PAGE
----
New interim coordinator for the Canadian Association for Peace and Conflict Studies

Photo by Andreas Patsiaouros

Photo by Andreas Patsiaouros

Timothy Donais, the chair of Wilfrid Laurier University’s global studies department, has been appointed as interim coordinator of the newly formed Canadian Association for Peace and Conflict Studies. Donais has been serving in this position since last summer, when the association was officially formed, and has been working over the past year with its other members to further develop the Canadian Association for Peace and Conflict Studies.

“It’s essentially an academic association which is bringing together Canadian scholars and scholars working in Canada, primarily who are working in the areas of peace and conflict,” Donais explained.

“As well as we’re hoping to draw in people working, practitioners working, in the areas of conflict resolution and alternative dispute resolution.”

The idea for an association concerning peace and conflict studies was born at a gathering of academics in Ottawa a number of years ago, which was then further fleshed out at the first annual Peace and Conflict Studies Conference, held last summer in Winnipeg.

“We realized at that meeting that there was a growing number of programs and a growing number of scholars working on peace and conflict issues in the Canadian context, but there was no real single association which brought us all together on a regular basis to be able to compare our work, to be able to speak together, to be able to sort of create opportunities for us to work together,” said Donais.

Peace and conflict studies is a central theme within the department of global studies, of which Donais is both chair and professor.

Donais has also been involved in a decade-long research project funded by the Social Sciences and Humanities Research Council of Canada, it primarily looks at the role of local and international groups regarding peace implementation in post-war nations such as Afghanistan, Haiti and Bosnia.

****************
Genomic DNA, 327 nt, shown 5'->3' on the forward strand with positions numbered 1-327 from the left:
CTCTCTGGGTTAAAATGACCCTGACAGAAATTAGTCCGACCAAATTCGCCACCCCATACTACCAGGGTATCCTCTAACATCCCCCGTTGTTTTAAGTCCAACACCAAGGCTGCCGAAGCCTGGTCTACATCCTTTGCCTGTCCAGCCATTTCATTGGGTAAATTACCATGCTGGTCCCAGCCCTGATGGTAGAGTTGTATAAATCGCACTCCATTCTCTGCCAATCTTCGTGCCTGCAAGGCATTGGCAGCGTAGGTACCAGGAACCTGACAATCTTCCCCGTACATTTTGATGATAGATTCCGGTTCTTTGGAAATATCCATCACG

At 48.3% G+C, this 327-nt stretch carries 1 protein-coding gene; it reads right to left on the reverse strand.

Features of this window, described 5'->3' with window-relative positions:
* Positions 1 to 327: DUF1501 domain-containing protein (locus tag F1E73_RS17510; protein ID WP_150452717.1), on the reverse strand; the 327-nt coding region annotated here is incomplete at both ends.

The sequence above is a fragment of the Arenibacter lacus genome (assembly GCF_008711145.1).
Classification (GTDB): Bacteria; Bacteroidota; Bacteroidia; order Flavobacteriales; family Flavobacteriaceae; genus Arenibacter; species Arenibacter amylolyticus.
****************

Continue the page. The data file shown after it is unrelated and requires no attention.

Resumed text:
“It’s, you know, looking at these questions of local ownership, which really is about the relationship between the international community and international actors, and both the citizens and the government and the civil societies of conflict affected states,” said Donais.

“It’s basically asking the question of who actually gets to decide on how peace is built and what the priorities of peace building should be.”

In its role as an entity for scholarly work, the association is hoping to partner with outside organizations in a bid to run conferences for individuals within the field

The conferences will create an opportunity for students to become a part of the association and immerse themselves into the field of peace and conflict studies.

“We’ll certainly be encouraging students to take part, because we want to grow the field of peace and conflict studies in Canada,” said Donais. “In the context of having a new government which claims that Canada is back on the international stage, there are a lot of important and interesting issues that Canadians can contribute to, both in our role in international peace and security and peace in a domestic context.”

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